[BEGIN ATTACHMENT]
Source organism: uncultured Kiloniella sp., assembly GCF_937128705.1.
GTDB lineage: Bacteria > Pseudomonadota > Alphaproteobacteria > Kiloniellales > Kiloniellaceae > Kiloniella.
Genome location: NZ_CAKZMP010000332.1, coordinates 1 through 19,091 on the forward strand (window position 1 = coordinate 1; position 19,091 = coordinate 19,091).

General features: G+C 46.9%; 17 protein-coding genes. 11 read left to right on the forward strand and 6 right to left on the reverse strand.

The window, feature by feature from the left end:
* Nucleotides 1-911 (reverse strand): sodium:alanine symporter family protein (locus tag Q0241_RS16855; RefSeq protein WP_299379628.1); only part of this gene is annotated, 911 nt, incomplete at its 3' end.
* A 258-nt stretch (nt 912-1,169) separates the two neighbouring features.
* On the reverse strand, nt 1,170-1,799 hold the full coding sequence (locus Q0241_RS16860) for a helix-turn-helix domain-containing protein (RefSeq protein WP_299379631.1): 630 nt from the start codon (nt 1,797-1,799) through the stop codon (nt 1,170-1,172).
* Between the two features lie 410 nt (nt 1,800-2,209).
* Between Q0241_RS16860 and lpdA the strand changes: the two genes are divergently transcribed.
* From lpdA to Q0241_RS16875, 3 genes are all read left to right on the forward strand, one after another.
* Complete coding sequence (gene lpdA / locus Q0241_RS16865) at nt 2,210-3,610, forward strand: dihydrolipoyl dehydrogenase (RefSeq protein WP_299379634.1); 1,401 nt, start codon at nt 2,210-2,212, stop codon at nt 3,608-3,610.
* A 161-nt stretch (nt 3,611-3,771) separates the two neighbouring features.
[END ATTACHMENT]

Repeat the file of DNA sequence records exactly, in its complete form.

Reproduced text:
Source organism: uncultured Kiloniella sp., assembly GCF_937128705.1.
GTDB lineage: Bacteria > Pseudomonadota > Alphaproteobacteria > Kiloniellales > Kiloniellaceae > Kiloniella.
Genome location: NZ_CAKZMP010000332.1, coordinates 1 through 19,091 on the forward strand (window position 1 = coordinate 1; position 19,091 = coordinate 19,091).

General features: G+C 46.9%; 17 protein-coding genes. 11 read left to right on the forward strand and 6 right to left on the reverse strand.

The window, feature by feature from the left end:
* Nucleotides 1-911 (reverse strand): sodium:alanine symporter family protein (locus tag Q0241_RS16855; RefSeq protein WP_299379628.1); only part of this gene is annotated, 911 nt, incomplete at its 3' end.
* A 258-nt stretch (nt 912-1,169) separates the two neighbouring features.
* On the reverse strand, nt 1,170-1,799 hold the full coding sequence (locus Q0241_RS16860) for a helix-turn-helix domain-containing protein (RefSeq protein WP_299379631.1): 630 nt from the start codon (nt 1,797-1,799) through the stop codon (nt 1,170-1,172).
* Between the two features lie 410 nt (nt 1,800-2,209).
* Between Q0241_RS16860 and lpdA the strand changes: the two genes are divergently transcribed.
* From lpdA to Q0241_RS16875, 3 genes are all read left to right on the forward strand, one after another.
* Complete coding sequence (gene lpdA / locus Q0241_RS16865) at nt 2,210-3,610, forward strand: dihydrolipoyl dehydrogenase (RefSeq protein WP_299379634.1); 1,401 nt, start codon at nt 2,210-2,212, stop codon at nt 3,608-3,610.
* A 161-nt stretch (nt 3,611-3,771) separates the two neighbouring features.